Everything remains vague and general in the letter, so Chico doesn’t realize that Ricardo has been studying the “business” of hotel management. Which won’t be much help because Chico and Ricardo’s father were actually bandits and the inn is just a cover operation.
So Chico assumes that Ricardo wants to take over his father’s role as chief bandit. He summons the band of robbers and announces the great news: the Kissing Bandit’s son is coming to lead them! Everyone rejoices because Ricardo’s father was the most terrific bandit in history. (He got his nickname because he kissed every woman he robbed, by the way. Yikes.)
But when Ricardo arrives, it’s clear that he is rather different from his dashing dad. For example, he flies through one of the inn’s windows because he can’t stop his horse, and he’s a sensitive, sweet soul. He’s also very, very skinny.
Then he faints when he learns that his father was the Kissing Bandit; he thought his dad was a simple innkeeper and had no idea about his real occupation. But Chico convinces Ricardo to give banditry a try, despite Ricardo’s insistence that he hates loud noises, can’t fight, can’t ride, and would much prefer to run the inn. You can watch the scene here. Sinatra is so skinny in this movie!
Fun fact: Joseph “J.” Carroll Naish was a prolific actor who appeared in over 200 films starting in 1926. He was born in New York City and worked on stage and in vaudeville before he came to Hollywood.
He earned the nickname “Hollywood’s One-Man U.N.” for his range (he played almost every ethnicity/nationality, including Asian, Native American, and African American characters–it was a different time…), though his most famous roles were often Italian characters, including the CBS radio show Life with Luigi (1948-1953). He was nominated for two Academy Awards for Best Supporting Actor for Sahara (1943) and A Medal for Benny (1945). Naish was a great actor and steals the movie, though one wishes he’d been given a less stereotypical character. And a smaller fake nose.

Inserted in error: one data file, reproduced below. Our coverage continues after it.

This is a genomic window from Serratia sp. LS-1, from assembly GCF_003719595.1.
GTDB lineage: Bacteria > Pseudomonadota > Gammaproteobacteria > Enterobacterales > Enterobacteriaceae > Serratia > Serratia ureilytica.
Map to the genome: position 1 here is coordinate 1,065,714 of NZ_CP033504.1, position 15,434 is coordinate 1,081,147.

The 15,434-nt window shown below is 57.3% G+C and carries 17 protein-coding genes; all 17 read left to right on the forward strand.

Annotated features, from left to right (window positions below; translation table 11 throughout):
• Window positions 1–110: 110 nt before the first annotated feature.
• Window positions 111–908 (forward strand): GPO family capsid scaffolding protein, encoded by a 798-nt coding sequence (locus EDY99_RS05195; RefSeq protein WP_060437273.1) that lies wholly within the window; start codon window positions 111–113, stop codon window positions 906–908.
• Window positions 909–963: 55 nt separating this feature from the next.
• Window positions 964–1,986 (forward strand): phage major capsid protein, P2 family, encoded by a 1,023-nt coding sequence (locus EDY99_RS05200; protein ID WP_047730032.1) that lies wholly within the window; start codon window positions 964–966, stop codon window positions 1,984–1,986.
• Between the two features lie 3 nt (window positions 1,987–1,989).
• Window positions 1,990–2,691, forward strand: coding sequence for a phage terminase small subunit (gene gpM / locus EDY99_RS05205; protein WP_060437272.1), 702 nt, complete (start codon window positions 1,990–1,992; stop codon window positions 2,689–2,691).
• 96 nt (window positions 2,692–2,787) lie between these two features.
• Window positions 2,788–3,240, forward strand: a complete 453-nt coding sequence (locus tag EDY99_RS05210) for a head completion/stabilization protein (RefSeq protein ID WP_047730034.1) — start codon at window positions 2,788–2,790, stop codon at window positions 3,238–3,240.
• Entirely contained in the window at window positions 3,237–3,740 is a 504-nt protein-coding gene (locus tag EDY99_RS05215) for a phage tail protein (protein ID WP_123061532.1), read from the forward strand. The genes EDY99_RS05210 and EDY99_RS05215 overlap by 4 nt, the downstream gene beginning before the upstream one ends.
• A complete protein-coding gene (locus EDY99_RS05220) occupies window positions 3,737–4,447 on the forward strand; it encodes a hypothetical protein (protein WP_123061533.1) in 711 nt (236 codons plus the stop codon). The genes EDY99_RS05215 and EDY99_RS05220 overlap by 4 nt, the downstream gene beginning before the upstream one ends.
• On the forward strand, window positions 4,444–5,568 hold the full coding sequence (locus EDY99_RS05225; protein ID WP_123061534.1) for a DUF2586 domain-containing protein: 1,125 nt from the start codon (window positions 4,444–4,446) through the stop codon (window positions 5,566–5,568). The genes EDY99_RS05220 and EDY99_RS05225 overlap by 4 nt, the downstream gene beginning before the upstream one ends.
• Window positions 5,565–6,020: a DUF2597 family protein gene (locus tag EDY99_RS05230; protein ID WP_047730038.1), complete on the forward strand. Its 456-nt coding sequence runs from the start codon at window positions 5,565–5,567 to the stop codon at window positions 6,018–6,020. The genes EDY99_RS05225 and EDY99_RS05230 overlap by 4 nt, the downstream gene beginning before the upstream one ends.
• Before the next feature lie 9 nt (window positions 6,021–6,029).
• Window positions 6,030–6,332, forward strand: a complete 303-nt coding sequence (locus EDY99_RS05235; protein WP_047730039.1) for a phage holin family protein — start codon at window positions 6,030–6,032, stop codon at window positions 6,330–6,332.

Meanwhile, in a nearby convent school, lovely Teresa (Kathryn Grayson), the Governor of California’s daughter, prepares to leave for good. She sings to her former schoolmates that “Tomorrow means romance for me!” She’s a silly, romantic girl who thinks that her true love will appear the day she leaves school. You can watch the song here.
Gorgeous close-ups of Grayson are sprinkled liberally throughout her scenes. The movie is basically a series of lovely, shallow focus Technicolor glamour shots of the star. And her splendid costumes.
Walter Plunkett designed the costumes for this film. He is most famous for Gone with the Wind (1939) and Singin’ in the Rain (1952), but he worked on many of the period films at MGM. He goes wild with color and riffs on the traditional mantilla and peineta (veil and comb combo) on nearly all the female characters. He reserves the sparkles for the actors’ outfits, so get ready. Fortunately for fans of visual splendor, accuracy was not a priority for Plunkett. Nor anyone else on the production.
Can you guess who the new Kissing Bandit’s first victim will be? Teresa, of course! And she’s delighted. Since Ricardo is also a silly romantic, we can basically determine the end of the film right now. The new Kissing Bandit and his gang hold up the stagecoach carrying Teresa and her aunt (Mildred Natwick) from the school. Well, it’s mostly Chico. Ricardo stays far away on a majestic crag.